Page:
The United States has embraced clean technology relatively aggressively, but is it enough? In particular, is it enough in comparison to the pace of clean tech development in China?
I addressed this topic September 28 at the AlwaysOn GoingGreen 2011 conference, and the answer is that the U.S. isn’t doing enough. China is much more aggressive than the United States in developing clean technology projects and could dominate clean technology development globally for many years to come.
Consider, for example, the stark contrast between the construction of the hydroelectric Three Gorges Dam spanning China’s Yangtze River with the development in the U.S. of the Ivanpah photovoltaic solar energy plant in the Mojave Desert. China relocated 1.3 million people to make way for the dam, the world’s largest power system. By contrast, the Obama administration stopped BrightSource Energy’s development of the Ivanpah plant, a far smaller project, for months this year because of concerns it endangered the protected desert tortoise, an issue already fully dealt with in the officially approved environmental impact statement.
Given this, you have to wonder how serious the United States is overall about developing clean energy. We are certainly not serious about it in comparison to China.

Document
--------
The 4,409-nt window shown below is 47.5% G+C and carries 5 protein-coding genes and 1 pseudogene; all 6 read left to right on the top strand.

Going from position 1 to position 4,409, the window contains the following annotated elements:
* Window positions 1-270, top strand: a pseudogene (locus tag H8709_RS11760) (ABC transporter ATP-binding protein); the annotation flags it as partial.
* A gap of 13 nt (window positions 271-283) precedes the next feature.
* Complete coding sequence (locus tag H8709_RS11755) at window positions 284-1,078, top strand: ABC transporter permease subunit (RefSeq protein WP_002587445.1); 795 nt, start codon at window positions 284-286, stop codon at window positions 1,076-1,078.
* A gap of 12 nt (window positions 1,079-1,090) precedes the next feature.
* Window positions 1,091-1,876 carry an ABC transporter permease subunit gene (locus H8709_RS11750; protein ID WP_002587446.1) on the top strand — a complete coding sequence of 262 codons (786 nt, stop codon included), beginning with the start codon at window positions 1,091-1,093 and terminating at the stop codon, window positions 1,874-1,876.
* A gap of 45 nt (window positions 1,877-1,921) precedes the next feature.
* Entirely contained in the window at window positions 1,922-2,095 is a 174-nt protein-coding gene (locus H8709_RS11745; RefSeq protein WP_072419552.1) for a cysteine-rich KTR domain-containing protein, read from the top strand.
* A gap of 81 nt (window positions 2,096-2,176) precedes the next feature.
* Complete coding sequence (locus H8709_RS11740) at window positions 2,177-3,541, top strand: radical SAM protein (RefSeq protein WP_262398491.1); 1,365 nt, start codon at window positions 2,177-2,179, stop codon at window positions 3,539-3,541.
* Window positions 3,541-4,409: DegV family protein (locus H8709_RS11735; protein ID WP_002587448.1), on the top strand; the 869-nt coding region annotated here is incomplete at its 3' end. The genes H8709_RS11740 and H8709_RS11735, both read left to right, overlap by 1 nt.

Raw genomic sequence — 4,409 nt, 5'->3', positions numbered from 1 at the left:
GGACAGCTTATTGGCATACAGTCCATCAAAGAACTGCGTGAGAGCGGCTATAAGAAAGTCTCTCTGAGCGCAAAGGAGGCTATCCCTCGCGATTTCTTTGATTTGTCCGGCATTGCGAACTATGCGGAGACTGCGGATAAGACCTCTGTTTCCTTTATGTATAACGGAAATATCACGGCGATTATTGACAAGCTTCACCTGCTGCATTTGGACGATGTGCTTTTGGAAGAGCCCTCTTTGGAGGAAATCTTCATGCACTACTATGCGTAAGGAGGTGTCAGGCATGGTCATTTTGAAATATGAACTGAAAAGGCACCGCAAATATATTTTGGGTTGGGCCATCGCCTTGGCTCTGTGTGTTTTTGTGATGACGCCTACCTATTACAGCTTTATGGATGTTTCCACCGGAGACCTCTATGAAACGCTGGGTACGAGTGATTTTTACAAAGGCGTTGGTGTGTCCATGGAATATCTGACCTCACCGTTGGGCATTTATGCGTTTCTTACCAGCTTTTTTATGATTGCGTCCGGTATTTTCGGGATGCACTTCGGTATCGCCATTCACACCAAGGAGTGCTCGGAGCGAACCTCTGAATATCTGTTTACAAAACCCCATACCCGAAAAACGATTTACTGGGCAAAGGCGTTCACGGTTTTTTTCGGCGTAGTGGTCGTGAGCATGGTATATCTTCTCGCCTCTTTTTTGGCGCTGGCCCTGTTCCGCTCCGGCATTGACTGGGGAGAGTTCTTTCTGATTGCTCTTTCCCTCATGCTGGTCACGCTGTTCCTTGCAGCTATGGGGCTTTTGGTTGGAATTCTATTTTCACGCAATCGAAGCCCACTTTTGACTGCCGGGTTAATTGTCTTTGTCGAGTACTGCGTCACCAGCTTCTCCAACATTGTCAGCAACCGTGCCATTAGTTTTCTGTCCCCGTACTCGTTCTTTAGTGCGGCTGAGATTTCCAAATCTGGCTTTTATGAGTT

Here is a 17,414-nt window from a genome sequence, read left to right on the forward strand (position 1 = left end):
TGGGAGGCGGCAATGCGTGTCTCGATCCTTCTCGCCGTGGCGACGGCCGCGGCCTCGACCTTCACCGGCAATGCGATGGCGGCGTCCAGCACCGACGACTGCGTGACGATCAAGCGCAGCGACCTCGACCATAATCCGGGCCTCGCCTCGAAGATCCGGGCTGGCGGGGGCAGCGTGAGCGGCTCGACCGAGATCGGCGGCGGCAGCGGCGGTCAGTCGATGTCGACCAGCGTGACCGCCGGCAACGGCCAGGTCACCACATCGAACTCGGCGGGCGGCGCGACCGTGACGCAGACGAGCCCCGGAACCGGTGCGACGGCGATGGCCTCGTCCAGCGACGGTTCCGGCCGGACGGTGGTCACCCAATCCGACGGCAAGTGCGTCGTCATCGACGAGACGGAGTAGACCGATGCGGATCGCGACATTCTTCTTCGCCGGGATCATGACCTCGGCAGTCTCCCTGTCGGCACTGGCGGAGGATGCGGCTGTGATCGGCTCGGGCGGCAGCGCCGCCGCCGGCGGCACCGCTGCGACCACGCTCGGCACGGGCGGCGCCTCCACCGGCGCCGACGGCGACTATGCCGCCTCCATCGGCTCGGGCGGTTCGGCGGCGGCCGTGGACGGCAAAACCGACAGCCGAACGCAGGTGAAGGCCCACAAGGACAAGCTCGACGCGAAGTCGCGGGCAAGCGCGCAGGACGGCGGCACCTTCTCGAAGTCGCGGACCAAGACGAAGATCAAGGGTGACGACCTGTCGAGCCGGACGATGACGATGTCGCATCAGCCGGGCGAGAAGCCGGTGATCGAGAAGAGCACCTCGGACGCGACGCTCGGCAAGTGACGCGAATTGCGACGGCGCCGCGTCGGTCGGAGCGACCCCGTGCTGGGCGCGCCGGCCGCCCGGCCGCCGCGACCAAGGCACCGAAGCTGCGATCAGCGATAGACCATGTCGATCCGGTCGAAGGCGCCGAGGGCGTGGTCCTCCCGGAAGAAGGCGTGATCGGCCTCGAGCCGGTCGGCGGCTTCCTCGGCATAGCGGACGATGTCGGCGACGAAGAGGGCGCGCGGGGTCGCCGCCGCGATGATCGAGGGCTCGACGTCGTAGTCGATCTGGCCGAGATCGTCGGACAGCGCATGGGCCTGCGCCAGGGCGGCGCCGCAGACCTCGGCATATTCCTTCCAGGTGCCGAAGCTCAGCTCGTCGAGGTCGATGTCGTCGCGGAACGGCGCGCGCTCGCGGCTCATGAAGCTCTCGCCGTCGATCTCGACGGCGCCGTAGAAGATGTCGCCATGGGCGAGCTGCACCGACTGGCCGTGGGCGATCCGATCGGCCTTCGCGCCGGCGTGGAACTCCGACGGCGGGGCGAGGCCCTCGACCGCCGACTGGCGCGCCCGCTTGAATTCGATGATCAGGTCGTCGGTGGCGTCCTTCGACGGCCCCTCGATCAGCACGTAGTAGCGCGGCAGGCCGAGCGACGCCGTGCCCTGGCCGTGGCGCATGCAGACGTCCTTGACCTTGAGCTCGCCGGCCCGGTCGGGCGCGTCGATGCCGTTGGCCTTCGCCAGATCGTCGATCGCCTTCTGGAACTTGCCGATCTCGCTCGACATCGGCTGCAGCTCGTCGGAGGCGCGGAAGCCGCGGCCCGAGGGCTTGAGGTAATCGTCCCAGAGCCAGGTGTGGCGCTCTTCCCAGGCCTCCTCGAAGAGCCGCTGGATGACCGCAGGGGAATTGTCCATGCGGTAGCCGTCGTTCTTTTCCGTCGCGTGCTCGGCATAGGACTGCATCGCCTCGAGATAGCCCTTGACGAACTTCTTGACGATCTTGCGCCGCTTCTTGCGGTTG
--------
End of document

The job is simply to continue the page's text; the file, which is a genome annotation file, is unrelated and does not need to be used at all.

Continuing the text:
China has reasons to be hyper-ambitious. It was the world’s preeminent cultural, economic and military force in the world for 2,000 years and wants to regain that glory, which could come at the expense of the United States. China also needs to aggressively develop clean energy and other forms of energy to satisfy its soaring energy consumption. China uses three times more coal than the United States, but its goal is to reduce fossil fuel consumption as much as possible.
While the odds today favor China, the race for clean technology supremacy is not over. The United States is very entrepreneurial and has a fierce desire to create new and better technology, including clean technology. In addition, the United States actually benefits from low-cost Chinese solar panels, which allows it to more easily accomplish alternative energy goals.
Still, the U.S. needs to do more to pace, let alone beat, the Chinese. U.S. clean technology development must be enhanced by streamlined regulations and permitting, continued tax incentives and by much easier immigration policies for foreign graduates from American universities. This would allow more engineering and sciences graduates to stay in the United States after graduation and contribute to American technological innovation.
The slides from the presentation are available below: